Close friends and relatives aren’t what is being referred to here, to not acknowledge that is to miss the point of the piece. Here we are talking about a wider community of people who may not know each other but share a disbelief in a deity, and the point is that religion still has a monopoly on social altruism that secular people simply are not trying to compete with. The evidence is the predominance of religion in charity organizations and their monopoly on teaching values to children (e.g. religious schools and religion being a compulsory part of the curriculum in many places.

    Being advocated is larger meetings of people who don’t believe in gods to foster feelings of wider unity and communal support, rather than just sticking strictly to one’s close friends and relatives we could organize and meet with people outside of these circles. In this way a greater amount of secular services could be offered, such as childcare and general charity work. The other point is that people who identify as atheists tend to feel like the odd ones out in their wider community, especially as in the UK there are still large numbers of practicing Muslims and Christians.

    The point is to that none of the positive things religions offer actually need the religious aspect, and that if we actually organized and offered these services on a secular basis then religions would lose their remaining grip on humanity, as their dogma would serve no social benefit.



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  • 17
    QuestioningKat says:

    Lots to read…I’ll get to it…

    When I first became an atheist, I was feeling the loss of a community which other than belief in the supernatural was a very liberal, accepting, fun group. Unlike traditional religions, my former church did not have the judgement, condemnation, and views of Hell, sin, and Satan like other religions. Except for the woo, they were a few steps ahead of society as a whole. They were a good group and even though I had no issues with them, I realized that it wasn’t the Truth and I needed to leave to rebuild. Frequently, I wrote on the internet about this idea of community with mixed reactions. My opinions have changed over they years and what I will express is my own views so I’ll lay it out – like it or not. Challenges accepted.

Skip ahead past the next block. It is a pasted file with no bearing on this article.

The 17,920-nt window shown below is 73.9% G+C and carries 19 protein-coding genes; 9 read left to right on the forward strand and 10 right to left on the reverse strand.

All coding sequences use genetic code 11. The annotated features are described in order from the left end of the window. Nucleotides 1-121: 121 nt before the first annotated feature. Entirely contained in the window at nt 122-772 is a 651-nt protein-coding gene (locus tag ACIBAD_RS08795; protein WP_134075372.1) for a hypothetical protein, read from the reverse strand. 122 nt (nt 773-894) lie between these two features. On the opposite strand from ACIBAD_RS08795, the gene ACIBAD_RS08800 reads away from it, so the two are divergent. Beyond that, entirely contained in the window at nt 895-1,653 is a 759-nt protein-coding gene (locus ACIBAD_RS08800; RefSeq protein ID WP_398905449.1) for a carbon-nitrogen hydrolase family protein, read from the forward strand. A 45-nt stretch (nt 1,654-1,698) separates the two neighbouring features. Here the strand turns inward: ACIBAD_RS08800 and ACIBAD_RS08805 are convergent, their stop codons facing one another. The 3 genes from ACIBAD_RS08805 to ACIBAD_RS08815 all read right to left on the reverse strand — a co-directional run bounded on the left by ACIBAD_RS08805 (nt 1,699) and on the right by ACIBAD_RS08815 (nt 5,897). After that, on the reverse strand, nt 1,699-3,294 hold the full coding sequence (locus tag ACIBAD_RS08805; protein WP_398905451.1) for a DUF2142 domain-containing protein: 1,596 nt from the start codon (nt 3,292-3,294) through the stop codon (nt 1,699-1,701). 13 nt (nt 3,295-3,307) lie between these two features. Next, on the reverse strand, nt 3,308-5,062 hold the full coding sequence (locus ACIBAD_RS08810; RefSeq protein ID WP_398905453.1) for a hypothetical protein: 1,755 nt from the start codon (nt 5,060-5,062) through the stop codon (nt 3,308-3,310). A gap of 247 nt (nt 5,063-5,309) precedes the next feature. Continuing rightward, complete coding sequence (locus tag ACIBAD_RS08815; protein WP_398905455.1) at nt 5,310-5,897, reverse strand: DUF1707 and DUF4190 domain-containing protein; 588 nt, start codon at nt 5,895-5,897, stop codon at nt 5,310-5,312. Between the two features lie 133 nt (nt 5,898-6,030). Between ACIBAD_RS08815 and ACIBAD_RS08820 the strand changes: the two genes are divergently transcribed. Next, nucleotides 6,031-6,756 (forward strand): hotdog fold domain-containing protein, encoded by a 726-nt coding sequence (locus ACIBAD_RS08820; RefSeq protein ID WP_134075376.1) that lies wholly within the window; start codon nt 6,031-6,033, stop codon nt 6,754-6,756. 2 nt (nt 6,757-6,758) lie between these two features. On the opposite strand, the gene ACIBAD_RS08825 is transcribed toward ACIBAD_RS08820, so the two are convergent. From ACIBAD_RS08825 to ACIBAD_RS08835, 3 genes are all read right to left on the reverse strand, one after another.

Ultimately, as atheists having a secular society in which people see reality rather than woo, God, or magic would be ideal. The most ideal situation is that there would be secular groups devoted to a cause that would interest people – helping children, emergency services, donating to causes, elevating human potential, etc. People would help people, and those that benefited would see people as the source of their aid rather than divine intervention. We’ve had this conversation about atheist not showing up when a tragedy occurs. We do, but it’s not announced. We are just another person – the cop, the paramedic, the doctor, the neighbor… Whether the person is religious or not, people are at the source of nearly all help. Perhaps at the next emergency, the religious will realize that secular organizations are in fact quietly present.